A 36-second wax cylinder recording of what is thought to be Walt Whitman’s voice reading four lines from the poem “America.” [MP3]

As the sky lights up over Hometown U.S.A. tonight, let’s remember that today’s also the anniversary of two literary masterpieces of proto-freak culture. In 1855, Walt Whitman had 800 copies of his Leaves of Grass pressed by the Scottish-born Rome brothers at their Fulton St. shop in Brooklyn.

The Wikipedia oracle notes that Walt was definitely considered an original dangerous mind:

When the book was first published, Whitman was fired from his job at the Department of the Interior after Secretary of the Interior James Harlan read it and said he found it very offensive. Poet John Greenleaf Whittier was said to have thrown his 1855 edition into the fire. Thomas Wentworth Higginson wrote, “It is no discredit to Walt Whitman that he wrote ‘Leaves of Grass,’ only that he did not burn it afterwards.” Critic Rufus Wilmot Griswold reviewed Leaves of Grass in the November 10, 1855, issue of The Criterion, calling it “a mass of stupid filth” and categorized its author as a filthy free lover. Griswold also suggested, in Latin, that Whitman was guilty of “that horrible sin not to be mentioned among Christians”, one of the earliest public accusations of Whitman’s homosexuality. Griswold’s intensely negative review almost caused the publication of the second edition to be suspended.  Whitman included the full review, including the innuendo, in a later edition of Leaves of Grass.

Seven years later to the day, math teacher Charles Dodgson and a friend took the three young daughters of Henry Liddell (the Dean of the Christ Church College where Dodgson taught math) on a short rowboat trip. Dodgson published the surrealist story he aimed at Liddell’s middle daughter Alice as Alice’s Adventures in Wonderland under the name Lewis Carroll on July 4 1865.

Without forgetting Robert Cauble’s fantastic depiction of Alice’s search for Guy Debord, below are some amazing film interpretations of Alice:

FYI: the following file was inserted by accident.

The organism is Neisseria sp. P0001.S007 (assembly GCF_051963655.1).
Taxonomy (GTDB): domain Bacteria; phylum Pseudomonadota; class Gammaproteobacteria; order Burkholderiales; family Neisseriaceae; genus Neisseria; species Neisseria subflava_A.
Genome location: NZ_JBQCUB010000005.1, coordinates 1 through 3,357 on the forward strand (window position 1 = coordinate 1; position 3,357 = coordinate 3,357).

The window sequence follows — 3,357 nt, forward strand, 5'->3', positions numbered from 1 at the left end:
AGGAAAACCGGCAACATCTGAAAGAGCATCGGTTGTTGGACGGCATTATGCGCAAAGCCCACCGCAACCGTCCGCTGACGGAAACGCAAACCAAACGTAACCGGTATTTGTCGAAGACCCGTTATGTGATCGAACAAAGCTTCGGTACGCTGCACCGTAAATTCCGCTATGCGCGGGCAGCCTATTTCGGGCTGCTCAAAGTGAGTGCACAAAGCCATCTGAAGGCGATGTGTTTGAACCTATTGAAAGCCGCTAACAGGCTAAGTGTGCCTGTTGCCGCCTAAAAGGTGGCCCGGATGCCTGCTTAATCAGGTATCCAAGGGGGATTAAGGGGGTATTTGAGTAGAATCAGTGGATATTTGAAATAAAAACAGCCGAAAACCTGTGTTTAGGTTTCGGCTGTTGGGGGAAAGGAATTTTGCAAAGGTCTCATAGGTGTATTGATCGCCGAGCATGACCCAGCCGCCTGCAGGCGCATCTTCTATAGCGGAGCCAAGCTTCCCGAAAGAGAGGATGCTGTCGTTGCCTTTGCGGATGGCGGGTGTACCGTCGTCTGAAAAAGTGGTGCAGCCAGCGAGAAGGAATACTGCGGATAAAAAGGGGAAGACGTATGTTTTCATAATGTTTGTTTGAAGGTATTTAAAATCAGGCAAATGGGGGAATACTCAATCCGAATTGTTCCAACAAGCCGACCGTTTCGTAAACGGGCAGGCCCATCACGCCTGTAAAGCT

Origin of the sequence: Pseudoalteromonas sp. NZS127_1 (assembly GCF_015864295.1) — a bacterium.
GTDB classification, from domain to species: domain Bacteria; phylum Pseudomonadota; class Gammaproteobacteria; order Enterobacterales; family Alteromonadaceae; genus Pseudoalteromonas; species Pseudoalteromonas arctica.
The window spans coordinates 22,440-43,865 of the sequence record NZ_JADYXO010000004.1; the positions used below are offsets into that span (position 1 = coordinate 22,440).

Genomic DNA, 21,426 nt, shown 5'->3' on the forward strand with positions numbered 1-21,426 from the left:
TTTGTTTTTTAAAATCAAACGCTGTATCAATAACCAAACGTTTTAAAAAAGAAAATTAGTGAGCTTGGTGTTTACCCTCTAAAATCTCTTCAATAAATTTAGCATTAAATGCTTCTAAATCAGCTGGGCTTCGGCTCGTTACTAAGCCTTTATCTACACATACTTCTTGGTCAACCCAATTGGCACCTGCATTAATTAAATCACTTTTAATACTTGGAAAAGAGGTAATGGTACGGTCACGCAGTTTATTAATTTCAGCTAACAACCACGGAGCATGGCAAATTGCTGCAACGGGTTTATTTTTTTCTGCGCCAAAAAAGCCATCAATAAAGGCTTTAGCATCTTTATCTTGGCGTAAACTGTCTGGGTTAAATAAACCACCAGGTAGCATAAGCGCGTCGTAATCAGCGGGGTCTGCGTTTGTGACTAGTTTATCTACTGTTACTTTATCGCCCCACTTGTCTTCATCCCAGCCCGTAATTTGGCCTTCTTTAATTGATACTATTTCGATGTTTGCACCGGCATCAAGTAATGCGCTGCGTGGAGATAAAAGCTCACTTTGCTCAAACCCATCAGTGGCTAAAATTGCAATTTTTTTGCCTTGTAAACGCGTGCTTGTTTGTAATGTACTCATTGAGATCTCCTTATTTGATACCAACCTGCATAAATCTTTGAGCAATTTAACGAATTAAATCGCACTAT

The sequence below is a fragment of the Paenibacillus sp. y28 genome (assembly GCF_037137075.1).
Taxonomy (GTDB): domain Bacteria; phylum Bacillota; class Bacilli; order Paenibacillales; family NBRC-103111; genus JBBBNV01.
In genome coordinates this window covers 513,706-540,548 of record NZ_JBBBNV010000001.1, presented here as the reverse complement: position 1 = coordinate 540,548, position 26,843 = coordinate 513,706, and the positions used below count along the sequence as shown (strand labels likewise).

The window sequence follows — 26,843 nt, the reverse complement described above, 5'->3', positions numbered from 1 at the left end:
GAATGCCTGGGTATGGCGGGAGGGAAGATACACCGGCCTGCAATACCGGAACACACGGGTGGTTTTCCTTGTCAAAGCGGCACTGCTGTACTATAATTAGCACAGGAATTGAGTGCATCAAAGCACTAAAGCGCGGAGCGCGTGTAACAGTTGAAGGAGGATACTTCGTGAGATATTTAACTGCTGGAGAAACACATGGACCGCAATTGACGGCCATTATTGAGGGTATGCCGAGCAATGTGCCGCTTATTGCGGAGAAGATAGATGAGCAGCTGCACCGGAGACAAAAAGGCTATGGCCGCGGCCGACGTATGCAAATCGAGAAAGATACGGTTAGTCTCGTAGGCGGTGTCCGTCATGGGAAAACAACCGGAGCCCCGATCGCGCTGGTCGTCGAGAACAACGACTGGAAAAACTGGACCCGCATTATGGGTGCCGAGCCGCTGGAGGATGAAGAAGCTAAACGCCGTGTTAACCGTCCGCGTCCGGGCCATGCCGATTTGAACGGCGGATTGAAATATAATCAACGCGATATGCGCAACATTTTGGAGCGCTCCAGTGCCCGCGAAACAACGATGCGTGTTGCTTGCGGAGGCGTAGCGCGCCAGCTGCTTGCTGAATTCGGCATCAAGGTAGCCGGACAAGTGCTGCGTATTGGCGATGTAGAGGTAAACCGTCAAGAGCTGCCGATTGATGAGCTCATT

Posted by Ron Nachmann | Discussion
follow us in feedly
Independence: Allen Ginsberg’s “America” Interpreted

My college friend Alex Marshall surfaced this excellent montage (done apparently by a filmmaker named Azure Pepe Valencia) of Ginsberg’s classic 1956 poem to the country, the ideal, the situation. Hurrah for independence!

Posted by Ron Nachmann | Discussion
follow us in feedly
How to Abandon Earth: Your House without You

Talk about timeless. Journalist Alan Weisman’s book The World Without Us came out in 2007 just as the implications of the mortgage crisis started coming into focus. This video speculating on how the earth swallows a house over 500 years was produced in conjunction with the publication, and in view of so many foreclosed American houses trashed out by their owners and the oily cancer temporarily zombifying the Gulf of Mexico, it seems rather tranquil.
Get: The World Without Us by Alan Weisman [Paperback]


Posted by Ron Nachmann | Discussion
follow us in feedly
Harvey Pekar and Douglas Rushkoff team up to take on Corporatism!

Have you been keeping up with the delightful Pekar Project at the Smith website? The latest installment is my favorite, with Dangerous Minds pal Douglas Rushkoff co-starring with our hero! With terrific—kinda perfect—art by Sean Pryor.

Editor Jeff Newelt writes:

A year ago, our own cuddly curmudgeon, Harvey Pekar, joined author / media theorist Doug Rushkoff on his WFMU radio show, The Media Squat, to talk about a pet peev to both authors: the corporate takeover of society. Doug recently wrote LIFE INC: How the World Became A Corporation and How to Take It Back and Harvey legendarily bashed GE on Letterman in the ’80s, so jamming on this was a natural. To create this comic, “Pekar & Rushkoff Kibbitzin’ About How Life Got Incorporated” (part one of a four-part epic collaboration), we treated the transcript of their talk like the first track laid down for a jazz record. Harvey & Doug remixed the script and then artist Sean Pryor brought the dialogue to life. Note the masterful switch in coloring technique whenever the story shifts from the conversation itself to images of subjects being talked about. Sean first collaborated with Harvey on “Gauntet of Rock” a story for Royal Flush Magazine, and has since rocked out three Pekar Project stories, “Searchin’”, “Jungle Music,” and “Two Working Stiffs.” Sean also designed and contributed a Harvey Head to the new Pekar T-shirt.

This is fucking excellent!

Pekar & Rushkoff Kibbitzin’ How Life Got Incorporated by Harvey Pekar & Sean Pryor (Smith)

Posted by Richard Metzger | Discussion
follow us in feedly
Page 39 of 39 ‹ First  < 37 38 39